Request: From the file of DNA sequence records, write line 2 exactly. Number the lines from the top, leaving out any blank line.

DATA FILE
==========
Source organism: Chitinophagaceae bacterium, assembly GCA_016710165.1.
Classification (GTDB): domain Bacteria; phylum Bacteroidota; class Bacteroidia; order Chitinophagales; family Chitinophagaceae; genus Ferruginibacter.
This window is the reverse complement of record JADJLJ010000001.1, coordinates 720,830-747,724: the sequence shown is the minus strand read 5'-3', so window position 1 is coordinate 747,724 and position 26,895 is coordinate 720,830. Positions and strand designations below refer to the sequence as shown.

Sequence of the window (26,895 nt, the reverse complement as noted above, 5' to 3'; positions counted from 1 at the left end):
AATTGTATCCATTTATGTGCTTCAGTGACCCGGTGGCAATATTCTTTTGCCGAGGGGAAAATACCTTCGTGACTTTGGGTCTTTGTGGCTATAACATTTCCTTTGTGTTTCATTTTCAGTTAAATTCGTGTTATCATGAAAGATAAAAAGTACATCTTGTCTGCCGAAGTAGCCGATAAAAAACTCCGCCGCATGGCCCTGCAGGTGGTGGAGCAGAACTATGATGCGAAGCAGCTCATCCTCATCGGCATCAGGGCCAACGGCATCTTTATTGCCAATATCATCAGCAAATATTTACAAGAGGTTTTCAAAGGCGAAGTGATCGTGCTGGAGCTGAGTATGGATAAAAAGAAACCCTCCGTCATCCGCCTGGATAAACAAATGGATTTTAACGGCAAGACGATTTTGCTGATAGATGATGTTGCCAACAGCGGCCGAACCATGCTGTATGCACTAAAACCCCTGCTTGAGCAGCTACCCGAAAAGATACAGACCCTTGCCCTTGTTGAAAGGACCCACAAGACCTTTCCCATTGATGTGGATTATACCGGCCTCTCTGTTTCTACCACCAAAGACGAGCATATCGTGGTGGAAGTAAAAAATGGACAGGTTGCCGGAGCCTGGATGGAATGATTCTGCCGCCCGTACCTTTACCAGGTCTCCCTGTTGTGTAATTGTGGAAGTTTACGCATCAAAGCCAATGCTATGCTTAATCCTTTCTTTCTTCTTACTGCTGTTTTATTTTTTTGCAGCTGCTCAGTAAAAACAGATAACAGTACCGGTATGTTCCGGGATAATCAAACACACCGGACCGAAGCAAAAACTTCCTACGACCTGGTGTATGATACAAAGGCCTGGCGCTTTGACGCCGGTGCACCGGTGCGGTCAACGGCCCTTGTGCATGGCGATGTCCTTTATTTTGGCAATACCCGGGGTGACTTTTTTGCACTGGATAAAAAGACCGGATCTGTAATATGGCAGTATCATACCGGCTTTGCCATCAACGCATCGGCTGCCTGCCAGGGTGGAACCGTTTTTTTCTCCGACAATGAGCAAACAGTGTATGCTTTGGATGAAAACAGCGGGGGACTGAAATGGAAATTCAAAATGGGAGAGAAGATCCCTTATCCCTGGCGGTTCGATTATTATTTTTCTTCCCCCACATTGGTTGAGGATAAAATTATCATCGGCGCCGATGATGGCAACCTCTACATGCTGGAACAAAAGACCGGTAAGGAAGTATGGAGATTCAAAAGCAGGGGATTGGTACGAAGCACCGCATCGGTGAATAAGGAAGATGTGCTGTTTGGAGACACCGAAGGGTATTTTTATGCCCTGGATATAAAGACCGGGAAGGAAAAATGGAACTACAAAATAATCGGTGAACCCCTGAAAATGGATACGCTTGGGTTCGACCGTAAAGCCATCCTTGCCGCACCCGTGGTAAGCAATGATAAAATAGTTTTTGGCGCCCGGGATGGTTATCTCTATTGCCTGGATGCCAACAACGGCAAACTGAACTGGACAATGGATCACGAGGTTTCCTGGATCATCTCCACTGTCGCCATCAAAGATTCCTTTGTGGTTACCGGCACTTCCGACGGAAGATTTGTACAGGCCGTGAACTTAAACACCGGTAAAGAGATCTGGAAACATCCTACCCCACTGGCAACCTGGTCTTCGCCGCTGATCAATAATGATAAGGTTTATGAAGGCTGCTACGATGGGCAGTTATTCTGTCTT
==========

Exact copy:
Classification (GTDB): domain Bacteria; phylum Bacteroidota; class Bacteroidia; order Chitinophagales; family Chitinophagaceae; genus Ferruginibacter.